Amos notes the shape-shifting tempos of the album, attributing it to geography and culture. "I feel like this record is very much about the voice and the rhythm," she said. The drums sort of represented the soul of the land, and Matt [Chamberlain] and I worked very closely about the cultures that were in each particular geographic setup. So, we would look and, for instance, in Texas, you have a huge Latino, even Cuban influence, so we want to bring in the low rider, sinister, he's a Mexican Revolutionary, the guy in 'Sweet Sangria.' And how do we translate that into sound? 'Don't Make Me Come to Vegas' is sort of a Cuban, lounge, with blazing saddles and a high heel. So we were trying to go to the land for the clues."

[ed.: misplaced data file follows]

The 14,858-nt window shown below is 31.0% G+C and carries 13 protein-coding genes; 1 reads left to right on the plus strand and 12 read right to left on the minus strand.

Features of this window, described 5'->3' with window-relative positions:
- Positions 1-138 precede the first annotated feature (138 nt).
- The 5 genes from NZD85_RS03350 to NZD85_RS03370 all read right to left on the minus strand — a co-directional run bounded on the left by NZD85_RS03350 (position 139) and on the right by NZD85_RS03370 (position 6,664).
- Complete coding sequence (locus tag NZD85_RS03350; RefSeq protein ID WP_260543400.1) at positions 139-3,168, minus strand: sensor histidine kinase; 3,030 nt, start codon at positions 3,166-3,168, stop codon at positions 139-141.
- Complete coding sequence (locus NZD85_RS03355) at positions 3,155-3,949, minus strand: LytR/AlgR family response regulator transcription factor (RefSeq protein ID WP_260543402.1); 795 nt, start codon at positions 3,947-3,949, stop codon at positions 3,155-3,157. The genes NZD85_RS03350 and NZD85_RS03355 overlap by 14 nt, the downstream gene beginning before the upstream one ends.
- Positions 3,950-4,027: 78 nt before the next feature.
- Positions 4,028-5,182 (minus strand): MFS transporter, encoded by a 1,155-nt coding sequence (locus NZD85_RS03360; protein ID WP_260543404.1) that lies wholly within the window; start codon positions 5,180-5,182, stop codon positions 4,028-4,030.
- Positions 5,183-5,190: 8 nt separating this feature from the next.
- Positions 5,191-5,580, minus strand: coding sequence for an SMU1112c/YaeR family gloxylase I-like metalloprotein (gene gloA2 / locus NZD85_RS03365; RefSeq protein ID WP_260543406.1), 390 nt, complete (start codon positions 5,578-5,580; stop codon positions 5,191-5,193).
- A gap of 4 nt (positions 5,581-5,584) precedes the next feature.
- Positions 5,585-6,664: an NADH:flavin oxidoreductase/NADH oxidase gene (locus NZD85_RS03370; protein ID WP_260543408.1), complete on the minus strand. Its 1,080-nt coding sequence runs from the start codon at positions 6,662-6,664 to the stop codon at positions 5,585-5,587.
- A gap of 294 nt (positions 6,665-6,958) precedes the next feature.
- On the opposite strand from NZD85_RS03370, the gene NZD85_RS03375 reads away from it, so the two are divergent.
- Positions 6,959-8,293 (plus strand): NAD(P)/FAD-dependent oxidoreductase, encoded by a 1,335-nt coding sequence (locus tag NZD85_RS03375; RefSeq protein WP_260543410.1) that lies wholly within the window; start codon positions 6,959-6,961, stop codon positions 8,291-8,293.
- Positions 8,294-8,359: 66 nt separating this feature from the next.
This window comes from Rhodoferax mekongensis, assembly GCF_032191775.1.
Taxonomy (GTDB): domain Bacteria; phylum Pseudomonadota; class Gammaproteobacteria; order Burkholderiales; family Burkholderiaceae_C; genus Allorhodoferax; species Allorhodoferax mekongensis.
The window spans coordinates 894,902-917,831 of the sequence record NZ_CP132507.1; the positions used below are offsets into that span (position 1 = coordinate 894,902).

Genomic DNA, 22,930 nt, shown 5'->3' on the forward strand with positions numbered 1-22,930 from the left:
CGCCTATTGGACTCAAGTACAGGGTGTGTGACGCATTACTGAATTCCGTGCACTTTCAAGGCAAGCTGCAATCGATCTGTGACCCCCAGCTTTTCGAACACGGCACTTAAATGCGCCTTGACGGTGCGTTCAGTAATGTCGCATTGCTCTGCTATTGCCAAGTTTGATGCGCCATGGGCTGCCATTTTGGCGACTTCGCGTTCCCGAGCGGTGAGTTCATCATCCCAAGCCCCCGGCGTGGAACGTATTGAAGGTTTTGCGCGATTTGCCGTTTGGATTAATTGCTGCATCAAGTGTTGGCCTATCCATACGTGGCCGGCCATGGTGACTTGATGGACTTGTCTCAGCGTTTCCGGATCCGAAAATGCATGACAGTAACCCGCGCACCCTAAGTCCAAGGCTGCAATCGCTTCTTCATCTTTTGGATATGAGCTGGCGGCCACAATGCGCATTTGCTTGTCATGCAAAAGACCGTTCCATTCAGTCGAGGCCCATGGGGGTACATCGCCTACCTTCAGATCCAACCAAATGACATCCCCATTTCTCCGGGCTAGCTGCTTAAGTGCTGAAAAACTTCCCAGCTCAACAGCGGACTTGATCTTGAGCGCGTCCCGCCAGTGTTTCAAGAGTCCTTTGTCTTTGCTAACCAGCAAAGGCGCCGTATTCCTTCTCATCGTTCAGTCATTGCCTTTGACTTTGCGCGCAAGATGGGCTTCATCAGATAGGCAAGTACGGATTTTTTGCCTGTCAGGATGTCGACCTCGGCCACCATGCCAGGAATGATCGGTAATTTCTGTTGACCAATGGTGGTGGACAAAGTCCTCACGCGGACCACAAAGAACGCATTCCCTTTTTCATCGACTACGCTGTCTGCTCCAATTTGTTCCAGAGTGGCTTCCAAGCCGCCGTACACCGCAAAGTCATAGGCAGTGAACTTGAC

On tour, Amos says she plans to keep the shows "very organic, because I want it to be a sonic experience." Accompanying herself on piano, she'll be backed by two musicians, Jon Evans on bass and Chamberlain on drums. She sees her tours as bringing together the fan community that has formed around her music. "This is more of a campfire gathering, the tours; this is where people gather and exchange news, like you did in the old days," Amos said.
She feels hopeful that further parallels between herself and Scarlet the classic relationship between authors and the fictional characters they invent will be become clear as her tour progresses. This album and this tour, Amos said, are truly about forging a firm identity.
"I'm Tori taking Scarlet's walk, and you're [the listener] doing your own discovery, and we're all making our own body maps," she said. "But I like the idea that the story doesn't stop for me as a person. Scarlet's story stops. But I can now have my own." Brian Orloff [Thursday, Nov. 7, 2002]